Air Temperatures The following maximum temperatures (F) were recorded across the state of Hawaii Thursday:

86  Lihue, Kauai
89  Honolulu, Oahu
82  Molokai
87  Kahului, Maui
95  Kailua Kona
83  Hilo, Hawaii

Here are the latest 24-hour precipitation totals (inches) for each of the islands, as of Thursday evening:

0.28  Kilohana, Kauai
0.97  Tunnel RG, Oahu
0.13  Molokai airport, Molokai
0.07  Lanai
0.00  Kahoolawe
3.45  Puu Kukui, Maui
6.55  Kawainui Stream, Big Island

The following numbers represent the strongest wind gusts (mph)…as of Thursday evening:

30  Port Allen, Kauai

52  Oahu Forest NWR, Oahu
33  Molokai
36  Lanai
45  Kahoolawe
55  Kaupo Gap, Maui
48  Pali 2, Big Island

Hawaii’s MountainsHere’s a link to the live web cam on the summit of near 13,800 foot Mauna Kea on the Big Island of Hawaii. This web cam is available during the daylight hours here in the islands…and when there’s a big moon shining down during the night at times. Plus, during the nights you will be able to see stars, and the sunrise and sunset too… depending upon weather conditions.

Aloha Paragraphs
Close-up satellite image of Tropical storm Iselle
Close-up satellite image of category 2 major hurricane Julio

We’re Going to get very Wet and very Windy…be careful!

I will continue to provide updates throughout this heavy weather
event….the only thing that will disrupt this service will be if I lose
power or internet connectivity. If that happens, I will be back as
soon as I can…although it may take some time. All the links will
still work…its just that I won’t be able to write updates online.

We have big changes in our wind speeds and directions coming
…as two tropical cyclones move over, or close to the Hawaiian
Islands…the first through today – and the
second again late Saturday into early Monday morning

We’ll find tropical cyclone Iselle moving through the islands

Here’s a real time wind profiler showing tropical storm Iselle
to the southeast of Honolulu, in addition to category 2
hurricane Julio further to the east-southeast of Iselle –
here’s an animated satellite image of Iselle

 Dangerous tropical cyclone Julio is following closely in the wake of Iselle

Tropical Storm Warning…the Big Island, the Big Island windward
waters and southeast waters around the Big Island

Tropical Storm Warning
Niihau, Kauai, Oahu, Molokai, Lanai,
Kahoolawe, Maui /waters around Kauai,
Oahu, Kaiwi Channel,
Maui County waters, Pailolo Channel 
and Alenuihaha Channel

(A tropical storm warning is issued when the following conditions are imminent
within 24 hours or are occurring: storm surge, coastal flooding, river flooding
and winds of 39 to 73 mph.

Flash Flood Watch…for the entire State of Hawaii – Tropical cyclone Iselle
will bring heavy rains to the islands…
through tonight  / Flash Flood Warning
over the southeast half of the Big Island – until 830am

~~~ Hawaii Weather Narrative ~~~

Our typical trade winds are giving way to strong and blustery conditions…with locally very strong gusts today. Here’s the latest weather map, showing the Hawaiian Islands, and the rest of the North Pacific Ocean, along with a real-time wind profile of the central Pacific…focused on the Hawaiian Islands. We have a moderately strong high pressure system located to the northeast of the state, with a ridge of high pressure extending west-southwest…to the north of Hawaii. Our winds are going through some definite changes, as tropical storm Iselle  moves just to the south of the smaller islands during the day.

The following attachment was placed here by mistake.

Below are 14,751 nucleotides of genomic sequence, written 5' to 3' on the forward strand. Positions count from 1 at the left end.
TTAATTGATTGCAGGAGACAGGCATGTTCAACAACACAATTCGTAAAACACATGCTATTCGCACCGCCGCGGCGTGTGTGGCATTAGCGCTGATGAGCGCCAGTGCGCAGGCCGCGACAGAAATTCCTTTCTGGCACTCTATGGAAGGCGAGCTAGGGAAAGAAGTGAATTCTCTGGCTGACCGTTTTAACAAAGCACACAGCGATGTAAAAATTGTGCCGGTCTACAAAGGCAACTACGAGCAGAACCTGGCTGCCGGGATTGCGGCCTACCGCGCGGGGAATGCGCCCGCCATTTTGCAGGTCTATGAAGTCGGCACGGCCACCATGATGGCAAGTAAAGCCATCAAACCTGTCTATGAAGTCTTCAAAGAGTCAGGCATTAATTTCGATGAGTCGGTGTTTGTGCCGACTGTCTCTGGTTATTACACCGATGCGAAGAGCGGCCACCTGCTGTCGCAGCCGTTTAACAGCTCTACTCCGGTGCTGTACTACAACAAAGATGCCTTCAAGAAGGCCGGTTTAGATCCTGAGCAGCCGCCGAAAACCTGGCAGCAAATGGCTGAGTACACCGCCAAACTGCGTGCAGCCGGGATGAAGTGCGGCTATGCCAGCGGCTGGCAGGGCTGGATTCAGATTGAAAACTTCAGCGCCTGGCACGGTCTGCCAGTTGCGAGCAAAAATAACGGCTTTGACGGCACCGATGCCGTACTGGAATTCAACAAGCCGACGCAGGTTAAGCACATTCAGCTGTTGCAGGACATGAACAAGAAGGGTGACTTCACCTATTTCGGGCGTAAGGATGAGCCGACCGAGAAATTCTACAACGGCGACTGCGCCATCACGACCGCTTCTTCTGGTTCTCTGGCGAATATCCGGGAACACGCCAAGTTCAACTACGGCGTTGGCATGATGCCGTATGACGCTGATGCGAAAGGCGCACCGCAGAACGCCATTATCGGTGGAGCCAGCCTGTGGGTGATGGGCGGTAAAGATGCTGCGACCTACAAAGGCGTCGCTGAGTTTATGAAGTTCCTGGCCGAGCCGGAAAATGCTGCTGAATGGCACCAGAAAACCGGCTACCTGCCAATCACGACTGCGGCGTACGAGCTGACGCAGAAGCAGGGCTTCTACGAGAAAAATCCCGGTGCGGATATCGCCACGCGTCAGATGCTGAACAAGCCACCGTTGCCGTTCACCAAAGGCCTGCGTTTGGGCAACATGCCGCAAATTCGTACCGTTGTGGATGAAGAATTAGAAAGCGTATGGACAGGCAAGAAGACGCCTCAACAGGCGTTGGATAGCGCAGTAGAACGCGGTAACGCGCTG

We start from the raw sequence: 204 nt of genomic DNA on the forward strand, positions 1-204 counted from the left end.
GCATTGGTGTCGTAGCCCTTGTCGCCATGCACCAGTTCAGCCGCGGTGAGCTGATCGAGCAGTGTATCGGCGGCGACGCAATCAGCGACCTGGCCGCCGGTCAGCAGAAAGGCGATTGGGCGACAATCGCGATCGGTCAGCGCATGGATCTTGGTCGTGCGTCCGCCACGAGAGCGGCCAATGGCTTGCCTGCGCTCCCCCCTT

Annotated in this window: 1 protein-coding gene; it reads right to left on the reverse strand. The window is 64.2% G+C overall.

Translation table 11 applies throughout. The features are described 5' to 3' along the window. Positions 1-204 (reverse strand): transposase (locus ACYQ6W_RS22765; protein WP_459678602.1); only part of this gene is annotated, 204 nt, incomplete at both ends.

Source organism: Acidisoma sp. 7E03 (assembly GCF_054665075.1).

Satellite imagery shows increasing low level clouds over or around the islands…with category 1 hurricane Iselle now beginning to move over the Big Island. Looking at this larger looping satellite image, it shows the spinning clouds associated with Iselle steadily moving west-northwest.  Here’s the looping radar, showing increasing showers falling along the windward sides and around the mountains, which will increase further today. Flash flooding is a distinct possibility, please drive very carefully if you have to be out during these tropical downpours, or better yet, just hunker in at home or in your hotel.

A big change in our local weather conditions occurring now…Hawaiian Islanders should be prepared for very unusual conditions. Tropical storm Iselle continues to threaten the southern part of the Hawaiian Islands…and will be our primary weather feature now. The latest forecast has Iselle downgraded to a tropical storm according to the latest information. Thereafter, and as this CPHC official track map on Iselle shows, our islands will have this storm moving by just offshore…to the south of the small islands through the day.

The models are showing yet another tropical cyclone moving westward into the central Pacific, a couple of days behind Iselle. This next system is a hurricane named Julio…and is now rated a category 2 hurricane. Julio could bring another round of heavy weather to the islands later this weekend into early Monday. In sum, we’ll see wet and blustery weather, with potentially damaging high surf conditions (east and south shores) Friday, and then again possibly later this weekend as Julio moves by not far offshore to our north.  I’ll be back with more updates on all of the above and below, I hope you have a great Thursday night wherever you happen to be spending it! Aloha for now…Glenn.